Worrying news for chocolate lovers

Salted choclate caramel tarts

Chocolate lovers, brace yourselves. The world's chocolate supply can't keep up with demand, according to several chocolate producers including Mars, Inc. and Barry Callebaut. This "chocolate deficit" - in which consumers eat more chocolate than is produced in a year - is growing and shows no sign of abating.

The reasons for the deficit are two-fold. First, bad weather and a fungal disease are affecting chocolate crops, especially in West Africa, which produces more than 70 percent of the world's cocoa. The International Cocoa Organization estimates the fungal disease has caused the loss of 30 to 40 percent of global coca production. 

The second reason is that we just love chocolate too much. There is an almost insatiable demand for chocolate products, especially dark chocolate, which uses much more cocoa (the average chocolate bar contains about 10 percent cocoa, while dark chocolate bars can reach 70 percent cocoa by volume). Demand outstripped supply by 70,000 metric tons in the last year, and shows no signs of slowing down.

So what's being done to alleviate this crisis? One avnue is increased innovation in cocoa production. One research group in Central Africa "is developing trees that can produce up to seven times the amount of beans traditional cocoa trees can." Whether this trade-off in production quantity will affect the quality and flavor of the product is unknown, but judging by other crops like supermarket tomatoes, the prognosis is not great.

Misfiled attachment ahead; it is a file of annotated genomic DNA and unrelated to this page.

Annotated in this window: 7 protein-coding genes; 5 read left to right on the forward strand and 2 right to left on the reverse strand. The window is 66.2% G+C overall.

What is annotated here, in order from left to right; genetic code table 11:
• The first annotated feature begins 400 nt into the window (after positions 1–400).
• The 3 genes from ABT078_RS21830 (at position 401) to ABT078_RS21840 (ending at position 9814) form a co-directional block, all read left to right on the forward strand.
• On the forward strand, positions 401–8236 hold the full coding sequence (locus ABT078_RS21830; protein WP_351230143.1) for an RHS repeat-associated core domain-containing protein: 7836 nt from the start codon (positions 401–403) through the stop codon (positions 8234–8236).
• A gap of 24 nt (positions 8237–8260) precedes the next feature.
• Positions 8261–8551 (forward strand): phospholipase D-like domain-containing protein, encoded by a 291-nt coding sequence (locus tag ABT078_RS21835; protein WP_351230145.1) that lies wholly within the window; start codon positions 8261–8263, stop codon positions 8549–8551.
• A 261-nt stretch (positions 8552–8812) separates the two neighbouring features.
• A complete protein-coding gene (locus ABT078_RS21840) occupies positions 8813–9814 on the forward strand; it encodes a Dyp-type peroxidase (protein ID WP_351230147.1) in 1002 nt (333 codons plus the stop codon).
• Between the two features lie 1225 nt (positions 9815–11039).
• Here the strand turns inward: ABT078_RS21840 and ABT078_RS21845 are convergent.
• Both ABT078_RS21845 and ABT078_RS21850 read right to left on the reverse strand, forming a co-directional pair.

Unless a solution is found to dramatically (and quickly) increase cocoa production, consumers should be prepared to continue to pay more. Chocolate prices have been climbing steadily since 2012 and nothing suggests a departure from this trend.

Photo of Salted chocolate & caramel tarts from Delicious Magazine (Aus)

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